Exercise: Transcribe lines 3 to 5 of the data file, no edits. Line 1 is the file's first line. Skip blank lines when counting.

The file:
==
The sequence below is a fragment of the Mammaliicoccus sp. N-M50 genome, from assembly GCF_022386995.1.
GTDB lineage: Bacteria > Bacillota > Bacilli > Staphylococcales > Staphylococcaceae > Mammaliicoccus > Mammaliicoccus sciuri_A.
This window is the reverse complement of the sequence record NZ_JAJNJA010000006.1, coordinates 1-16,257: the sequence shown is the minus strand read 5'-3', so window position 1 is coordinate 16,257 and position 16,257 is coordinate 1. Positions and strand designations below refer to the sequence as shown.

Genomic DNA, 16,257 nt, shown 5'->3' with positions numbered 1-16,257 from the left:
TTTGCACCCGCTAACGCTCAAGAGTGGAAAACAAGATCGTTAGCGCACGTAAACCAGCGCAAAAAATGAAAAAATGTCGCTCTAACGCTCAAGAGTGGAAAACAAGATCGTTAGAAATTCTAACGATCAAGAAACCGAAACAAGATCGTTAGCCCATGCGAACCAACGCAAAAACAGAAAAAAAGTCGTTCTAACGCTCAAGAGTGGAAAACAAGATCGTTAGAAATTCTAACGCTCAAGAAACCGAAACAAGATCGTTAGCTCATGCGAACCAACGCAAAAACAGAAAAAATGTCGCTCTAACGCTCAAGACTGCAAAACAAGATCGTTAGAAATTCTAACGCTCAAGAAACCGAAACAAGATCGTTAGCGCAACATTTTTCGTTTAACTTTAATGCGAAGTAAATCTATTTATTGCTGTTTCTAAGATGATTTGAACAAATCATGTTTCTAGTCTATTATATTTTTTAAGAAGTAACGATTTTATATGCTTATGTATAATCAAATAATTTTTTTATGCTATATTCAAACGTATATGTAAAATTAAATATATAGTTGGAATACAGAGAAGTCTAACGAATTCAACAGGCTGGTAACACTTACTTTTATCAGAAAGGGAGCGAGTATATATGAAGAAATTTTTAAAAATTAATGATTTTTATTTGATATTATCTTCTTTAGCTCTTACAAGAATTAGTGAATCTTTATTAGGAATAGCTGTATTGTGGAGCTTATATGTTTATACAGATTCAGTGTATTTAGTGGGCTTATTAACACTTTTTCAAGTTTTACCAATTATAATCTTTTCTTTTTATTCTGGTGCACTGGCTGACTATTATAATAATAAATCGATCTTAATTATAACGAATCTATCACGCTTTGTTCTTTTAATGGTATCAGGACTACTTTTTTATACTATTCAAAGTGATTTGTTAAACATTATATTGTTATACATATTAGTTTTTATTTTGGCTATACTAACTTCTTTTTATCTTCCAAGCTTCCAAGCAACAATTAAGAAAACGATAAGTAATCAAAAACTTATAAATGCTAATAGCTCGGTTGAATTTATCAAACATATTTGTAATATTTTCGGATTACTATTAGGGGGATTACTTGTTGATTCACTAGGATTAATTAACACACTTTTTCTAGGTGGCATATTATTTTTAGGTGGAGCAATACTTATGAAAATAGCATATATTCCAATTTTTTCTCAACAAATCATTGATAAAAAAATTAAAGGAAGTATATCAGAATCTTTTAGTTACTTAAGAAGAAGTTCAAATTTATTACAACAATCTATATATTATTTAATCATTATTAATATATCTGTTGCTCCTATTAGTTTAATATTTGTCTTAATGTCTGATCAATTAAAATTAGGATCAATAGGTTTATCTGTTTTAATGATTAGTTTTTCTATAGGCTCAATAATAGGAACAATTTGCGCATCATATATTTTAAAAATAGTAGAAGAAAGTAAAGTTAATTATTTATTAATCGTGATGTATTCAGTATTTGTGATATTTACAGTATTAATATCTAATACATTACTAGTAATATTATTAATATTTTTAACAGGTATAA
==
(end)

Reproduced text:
This window is the reverse complement of the sequence record NZ_JAJNJA010000006.1, coordinates 1-16,257: the sequence shown is the minus strand read 5'-3', so window position 1 is coordinate 16,257 and position 16,257 is coordinate 1. Positions and strand designations below refer to the sequence as shown.

Genomic DNA, 16,257 nt, shown 5'->3' with positions numbered 1-16,257 from the left:
TTTGCACCCGCTAACGCTCAAGAGTGGAAAACAAGATCGTTAGCGCACGTAAACCAGCGCAAAAAATGAAAAAATGTCGCTCTAACGCTCAAGAGTGGAAAACAAGATCGTTAGAAATTCTAACGATCAAGAAACCGAAACAAGATCGTTAGCCCATGCGAACCAACGCAAAAACAGAAAAAAAGTCGTTCTAACGCTCAAGAGTGGAAAACAAGATCGTTAGAAATTCTAACGCTCAAGAAACCGAAACAAGATCGTTAGCTCATGCGAACCAACGCAAAAACAGAAAAAATGTCGCTCTAACGCTCAAGACTGCAAAACAAGATCGTTAGAAATTCTAACGCTCAAGAAACCGAAACAAGATCGTTAGCGCAACATTTTTCGTTTAACTTTAATGCGAAGTAAATCTATTTATTGCTGTTTCTAAGATGATTTGAACAAATCATGTTTCTAGTCTATTATATTTTTTAAGAAGTAACGATTTTATATGCTTATGTATAATCAAATAATTTTTTTATGCTATATTCAAACGTATATGTAAAATTAAATATATAGTTGGAATACAGAGAAGTCTAACGAATTCAACAGGCTGGTAACACTTACTTTTATCAGAAAGGGAGCGAGTATATATGAAGAAATTTTTAAAAATTAATGATTTTTATTTGATATTATCTTCTTTAGCTCTTACAAGAATTAGTGAATCTTTATTAGGAATAGCTGTATTGTGGAGCTTATATGTTTATACAGATTCAGTGTATTTAGTGGGCTTATTAACACTTTTTCAAGTTTTACCAATTATAATCTTTTCTTTTTATTCTGGTGCACTGGCTGACTATTATAATAATAAATCGATCTTAATTATAACGAATCTATCACGCTTTGTTCTTTTAATGGTATCAGGACTACTTTTTTATACTATTCAAAGTGATTTGTTAAACATTATATTGTTATACATATTAGTTTTTATTTTGGCTATACTAACTTCTTTTTATCTTCCAAGCTTCCAAGCAACAATTAAGAAAACGATAAGTAATCAAAAACTTATAAATGCTAATAGCTCGGTTGAATTTATCAAACATATTTGTAATATTTTCGGATTACTATTAGGGGGATTACTTGTTGATTCACTAGGATTAATTAACACACTTTTTCTAGGTGGCATATTATTTTTAGGTGGAGCAATACTTATGAAAATAGCATATATTCCAATTTTTTCTCAACAAATCATTGATAAAAAAATTAAAGGAAGTATATCAGAATCTTTTAGTTACTTAAGAAGAAGTTCAAATTTATTACAACAATCTATATATTATTTAATCATTATTAATATATCTGTTGCTCCTATTAGTTTAATATTTGTCTTAATGTCTGATCAATTAAAATTAGGATCAATAGGTTTATCTGTTTTAATGATTAGTTTTTCTATAGGCTCAATAATAGGAACAATTTGCGCATCATATATTTTAAAAATAGTAGAAGAAAGTAAAGTTAATTATTTATTAATCGTGATGTATTCAGTATTTGTGATATTTACAGTATTAATATCTAATACATTACTAGTAATATTATTAATATTTTTAACAGGTATAA